Nuclear Incident and Health (Q 1.1 - 1.6) Radiation and Food Safety (Q 2.1 - 2.13) Import Surveillance and Control (Q 3.1 - 3.5)  Iodine Prophylaxis and Health Concern (Q 4.1 - 4.10) Radioactively Contaminated Milk Powder (Q5.1-5.2) Radioactively Contaminated Tea Leaves (Q6.1) Radiological Standard for Bottled/Packaged Waters under Routine Condition (Q7.1-7.5) Radioactively Contaminated Dried Mushroom (Q8.1)

Radioactively Contaminated Milk Powder

5.1. According to current risk assessment results, are there any health effects from consuming the contaminated milk powder?

Based on the assessment results conducted on the contaminated milk powder sample tested by Meiji with the highest levels of radionuclides, the radiation dose received by average consumers of 9-month-old infants due to prolonged consumption (1 year) of the contaminated milk powder was approximately 0.04 mSv, which is equal to the radiation dose received from about 4/5 chest X-ray examination or 1/200 CT scan, or half the radiation dose received from air travel for a round trip from Hong Kong to the West Coast of the United States.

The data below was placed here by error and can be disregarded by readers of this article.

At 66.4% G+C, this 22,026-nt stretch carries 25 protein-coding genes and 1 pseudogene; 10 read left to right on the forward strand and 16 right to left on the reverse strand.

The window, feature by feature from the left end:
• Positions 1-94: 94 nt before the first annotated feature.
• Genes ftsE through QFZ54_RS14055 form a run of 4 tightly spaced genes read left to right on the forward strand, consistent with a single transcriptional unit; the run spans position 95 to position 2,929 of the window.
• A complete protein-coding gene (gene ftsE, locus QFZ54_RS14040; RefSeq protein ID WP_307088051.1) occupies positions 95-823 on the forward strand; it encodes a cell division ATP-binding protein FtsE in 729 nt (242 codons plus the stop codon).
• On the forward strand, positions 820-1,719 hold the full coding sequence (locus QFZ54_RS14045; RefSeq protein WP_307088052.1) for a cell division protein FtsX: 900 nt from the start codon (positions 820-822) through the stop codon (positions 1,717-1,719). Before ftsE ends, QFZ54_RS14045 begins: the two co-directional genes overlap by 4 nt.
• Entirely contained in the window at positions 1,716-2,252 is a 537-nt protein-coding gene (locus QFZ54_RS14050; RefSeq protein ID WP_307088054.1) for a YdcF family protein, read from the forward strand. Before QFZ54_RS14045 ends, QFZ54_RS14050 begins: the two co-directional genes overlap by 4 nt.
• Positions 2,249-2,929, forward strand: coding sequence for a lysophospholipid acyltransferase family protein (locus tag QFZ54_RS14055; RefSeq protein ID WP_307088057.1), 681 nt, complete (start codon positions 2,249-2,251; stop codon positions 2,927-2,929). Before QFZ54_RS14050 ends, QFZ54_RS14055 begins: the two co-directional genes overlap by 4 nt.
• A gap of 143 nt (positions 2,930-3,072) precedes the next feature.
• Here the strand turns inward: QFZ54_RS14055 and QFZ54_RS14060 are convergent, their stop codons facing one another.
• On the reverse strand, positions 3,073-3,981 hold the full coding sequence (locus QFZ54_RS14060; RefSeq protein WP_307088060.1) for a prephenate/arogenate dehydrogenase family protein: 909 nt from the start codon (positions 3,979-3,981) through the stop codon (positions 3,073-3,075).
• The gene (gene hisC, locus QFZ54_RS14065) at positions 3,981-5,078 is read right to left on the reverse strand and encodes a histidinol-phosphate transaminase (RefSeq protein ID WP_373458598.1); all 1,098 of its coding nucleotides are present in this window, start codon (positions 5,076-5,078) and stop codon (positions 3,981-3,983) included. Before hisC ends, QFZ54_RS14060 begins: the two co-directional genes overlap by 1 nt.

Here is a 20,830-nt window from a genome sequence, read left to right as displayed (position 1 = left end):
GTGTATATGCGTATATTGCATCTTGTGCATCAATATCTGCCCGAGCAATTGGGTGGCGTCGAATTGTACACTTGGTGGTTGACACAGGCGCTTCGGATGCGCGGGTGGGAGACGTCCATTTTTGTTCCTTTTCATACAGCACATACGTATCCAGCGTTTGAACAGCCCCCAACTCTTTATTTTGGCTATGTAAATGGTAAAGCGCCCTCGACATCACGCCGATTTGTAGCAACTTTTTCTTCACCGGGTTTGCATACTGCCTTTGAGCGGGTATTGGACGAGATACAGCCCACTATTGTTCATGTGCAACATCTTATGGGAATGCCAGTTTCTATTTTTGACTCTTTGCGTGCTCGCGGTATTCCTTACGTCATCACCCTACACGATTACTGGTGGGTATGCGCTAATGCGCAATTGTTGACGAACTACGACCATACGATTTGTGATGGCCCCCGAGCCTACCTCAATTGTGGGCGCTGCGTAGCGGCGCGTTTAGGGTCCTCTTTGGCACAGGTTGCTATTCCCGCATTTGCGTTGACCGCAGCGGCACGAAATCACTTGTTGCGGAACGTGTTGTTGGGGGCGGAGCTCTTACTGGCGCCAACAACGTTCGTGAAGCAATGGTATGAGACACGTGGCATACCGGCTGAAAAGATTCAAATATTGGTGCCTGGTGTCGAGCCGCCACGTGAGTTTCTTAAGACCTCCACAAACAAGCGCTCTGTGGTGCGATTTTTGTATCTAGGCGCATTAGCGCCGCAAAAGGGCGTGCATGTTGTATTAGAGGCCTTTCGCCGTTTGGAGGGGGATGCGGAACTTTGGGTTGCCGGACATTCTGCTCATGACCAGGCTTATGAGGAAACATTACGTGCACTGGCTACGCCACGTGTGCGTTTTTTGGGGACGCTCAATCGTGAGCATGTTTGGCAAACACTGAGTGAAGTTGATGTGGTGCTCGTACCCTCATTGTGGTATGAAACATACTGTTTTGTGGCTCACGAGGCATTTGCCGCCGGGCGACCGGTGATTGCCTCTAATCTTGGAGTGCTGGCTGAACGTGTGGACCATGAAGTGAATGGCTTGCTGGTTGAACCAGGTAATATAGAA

5.2. Is it safe to consume radioactively contaminated milk powder from Japan?

According to the test results released by Meiji, the radiation levels detected in the milk powder concerned were very low and unlikely to cause adverse health effects.

The Centre for Food Safety (CFS) has all along been concerned about the safety of food imports from Japan. Since March 12, 2011, i.e. the day of the nuclear plant incident, the CFS has stepped up tests of radiation levels of food products (including milk powder) imported from Japan. As of 6 December 2011, a total of 140 samples of milk powder imported from Japan have been tested, all of them passed the tests.